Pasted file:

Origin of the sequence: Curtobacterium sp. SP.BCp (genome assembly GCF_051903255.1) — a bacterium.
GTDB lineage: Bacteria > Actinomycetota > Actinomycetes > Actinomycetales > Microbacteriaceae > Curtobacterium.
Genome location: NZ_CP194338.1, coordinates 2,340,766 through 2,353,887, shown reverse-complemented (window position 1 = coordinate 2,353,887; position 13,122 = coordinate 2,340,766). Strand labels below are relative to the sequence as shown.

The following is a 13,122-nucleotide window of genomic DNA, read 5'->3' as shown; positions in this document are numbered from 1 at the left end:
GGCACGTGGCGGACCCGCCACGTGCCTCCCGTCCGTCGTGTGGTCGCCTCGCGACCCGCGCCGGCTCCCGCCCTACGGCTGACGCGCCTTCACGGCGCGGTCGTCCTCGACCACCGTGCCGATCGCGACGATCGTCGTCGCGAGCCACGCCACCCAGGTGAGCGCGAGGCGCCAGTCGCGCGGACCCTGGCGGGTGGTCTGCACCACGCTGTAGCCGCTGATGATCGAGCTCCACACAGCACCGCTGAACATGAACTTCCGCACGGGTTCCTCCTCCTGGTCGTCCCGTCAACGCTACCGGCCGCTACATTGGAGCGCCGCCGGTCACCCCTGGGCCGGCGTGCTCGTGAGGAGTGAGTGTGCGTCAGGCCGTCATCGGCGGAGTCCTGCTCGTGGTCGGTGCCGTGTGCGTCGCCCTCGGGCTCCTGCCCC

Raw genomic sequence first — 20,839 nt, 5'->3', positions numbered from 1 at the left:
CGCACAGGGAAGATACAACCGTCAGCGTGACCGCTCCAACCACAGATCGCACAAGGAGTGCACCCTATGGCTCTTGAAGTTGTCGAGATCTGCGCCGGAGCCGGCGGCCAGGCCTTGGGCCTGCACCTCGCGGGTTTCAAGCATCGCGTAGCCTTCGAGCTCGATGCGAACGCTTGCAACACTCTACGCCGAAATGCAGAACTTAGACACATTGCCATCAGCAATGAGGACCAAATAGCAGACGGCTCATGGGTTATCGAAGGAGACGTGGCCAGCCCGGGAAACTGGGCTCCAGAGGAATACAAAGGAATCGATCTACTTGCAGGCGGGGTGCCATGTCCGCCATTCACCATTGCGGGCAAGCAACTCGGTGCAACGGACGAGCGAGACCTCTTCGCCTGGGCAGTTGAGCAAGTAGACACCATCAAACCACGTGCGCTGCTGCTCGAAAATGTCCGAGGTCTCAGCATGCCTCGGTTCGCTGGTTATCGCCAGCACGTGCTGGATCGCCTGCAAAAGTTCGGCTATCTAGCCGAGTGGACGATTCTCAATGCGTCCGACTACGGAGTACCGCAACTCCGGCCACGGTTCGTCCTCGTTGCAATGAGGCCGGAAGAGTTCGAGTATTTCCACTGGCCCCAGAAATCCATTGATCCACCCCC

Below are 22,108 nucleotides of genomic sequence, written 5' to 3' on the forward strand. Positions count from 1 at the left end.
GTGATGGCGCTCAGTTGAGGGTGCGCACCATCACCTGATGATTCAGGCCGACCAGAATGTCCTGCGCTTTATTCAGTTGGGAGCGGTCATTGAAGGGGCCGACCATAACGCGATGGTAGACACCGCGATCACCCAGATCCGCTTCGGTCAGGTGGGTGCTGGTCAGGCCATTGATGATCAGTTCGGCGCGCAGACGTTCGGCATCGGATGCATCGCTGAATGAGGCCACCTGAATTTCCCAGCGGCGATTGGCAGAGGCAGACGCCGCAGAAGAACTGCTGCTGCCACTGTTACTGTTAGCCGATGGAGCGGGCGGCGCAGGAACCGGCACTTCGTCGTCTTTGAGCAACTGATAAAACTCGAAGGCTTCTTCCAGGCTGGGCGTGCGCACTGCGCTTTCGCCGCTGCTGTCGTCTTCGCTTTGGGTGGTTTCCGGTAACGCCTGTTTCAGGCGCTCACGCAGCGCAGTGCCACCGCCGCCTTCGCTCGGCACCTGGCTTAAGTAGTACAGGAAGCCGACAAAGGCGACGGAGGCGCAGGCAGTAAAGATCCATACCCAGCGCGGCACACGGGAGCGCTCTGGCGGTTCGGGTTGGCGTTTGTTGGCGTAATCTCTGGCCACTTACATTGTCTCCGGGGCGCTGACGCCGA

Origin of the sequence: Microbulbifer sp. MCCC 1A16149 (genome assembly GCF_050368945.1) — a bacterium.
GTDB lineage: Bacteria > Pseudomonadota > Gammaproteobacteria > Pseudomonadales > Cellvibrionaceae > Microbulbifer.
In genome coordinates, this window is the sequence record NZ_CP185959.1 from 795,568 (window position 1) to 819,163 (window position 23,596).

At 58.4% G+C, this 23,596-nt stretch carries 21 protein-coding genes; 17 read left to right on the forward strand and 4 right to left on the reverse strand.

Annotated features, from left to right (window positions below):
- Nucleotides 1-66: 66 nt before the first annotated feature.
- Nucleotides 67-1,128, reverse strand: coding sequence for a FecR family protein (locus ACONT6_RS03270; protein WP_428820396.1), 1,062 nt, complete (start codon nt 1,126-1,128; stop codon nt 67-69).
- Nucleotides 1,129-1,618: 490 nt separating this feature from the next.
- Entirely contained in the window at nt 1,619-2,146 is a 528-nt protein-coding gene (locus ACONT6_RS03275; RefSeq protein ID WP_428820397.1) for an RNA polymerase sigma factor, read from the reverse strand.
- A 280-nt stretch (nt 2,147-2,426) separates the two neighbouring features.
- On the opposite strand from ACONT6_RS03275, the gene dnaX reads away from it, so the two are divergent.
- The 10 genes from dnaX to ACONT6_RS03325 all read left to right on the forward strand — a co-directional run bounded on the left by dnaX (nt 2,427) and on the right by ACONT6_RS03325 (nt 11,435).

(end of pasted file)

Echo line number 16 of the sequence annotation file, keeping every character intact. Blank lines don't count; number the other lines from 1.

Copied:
- Nucleotides 67-1,128, reverse strand: coding sequence for a FecR family protein (locus ACONT6_RS03270; protein WP_428820396.1), 1,062 nt, complete (start codon nt 1,126-1,128; stop codon nt 67-69).